Mike Pastore, the president of Baltimore-based Pastore’s Wholesale Grocers, has bought Vaccaro’s cannoli for decades, even in the face of many offers from other makers. “I won’t switch,” he says. He even sells Nick Vaccaro’s cannoli to a restaurant in Baltimore’s Little Italy, not far from the “other” Vaccaro’s. Asked what differentiates a great cannoli from a good one, he says that “to me, the cream is the key.” He doesn’t know what ricotta or recipe Nick uses, but “as far as I’m concerned, I’d put his up against anybody’s.”
The Vaccaro process combines technology and a handmade touch. Sheeting machines take the dough from a chunk to a silky-smooth 35-foot-long expanse less than a millimeter thick before cutting it into the pieces that become cannoli shells. Other workers begin the process, but Nick does almost all of the final sheeting himself. He likes to “feel the dough,” to check its progress.
Nick is neither obsessed with technology nor wedded to tradition. He reveres his father and grandfather and the lessons he learned from them, but he also invented a dough-cutting roller that reduces the volume of scraps from 40 percent to 10 percent. He might be able to get that closer to zero, but as he learned from his elders, “a little bit of scrap is good for the new dough.”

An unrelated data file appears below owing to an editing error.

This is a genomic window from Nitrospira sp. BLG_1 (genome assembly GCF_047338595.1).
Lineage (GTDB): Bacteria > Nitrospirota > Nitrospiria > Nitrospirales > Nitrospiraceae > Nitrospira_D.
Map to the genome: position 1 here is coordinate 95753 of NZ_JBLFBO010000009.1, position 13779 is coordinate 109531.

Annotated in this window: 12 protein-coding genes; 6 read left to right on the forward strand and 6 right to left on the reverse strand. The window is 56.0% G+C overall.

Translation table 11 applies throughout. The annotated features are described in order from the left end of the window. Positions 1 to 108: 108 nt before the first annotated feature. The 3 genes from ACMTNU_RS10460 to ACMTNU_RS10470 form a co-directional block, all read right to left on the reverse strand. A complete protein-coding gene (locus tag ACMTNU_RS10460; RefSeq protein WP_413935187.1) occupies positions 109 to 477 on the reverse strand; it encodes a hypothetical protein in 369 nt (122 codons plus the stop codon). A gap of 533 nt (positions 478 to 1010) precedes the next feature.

His grandfather folded cannoli dough over forms made from wooden broom handles, sanded and cut. His father used hand-cut aluminum tubing. Nick reengineered those forms, adding ridges on the inside that dissipate heat and make it easier to dislodge the shells after they are fried. Although his are custom-made metal, he still uses his grandfather’s term for them: “sticks.”
A few years ago, he tried an Italian automated dough-folding machine but decided its product was not as consistent as hand-folded shells. “Fast and sloppy isn’t fast,” he says. “Quality is first, speed is second.” Still, he hopes to one day find a dough-folding machine that meets his standards.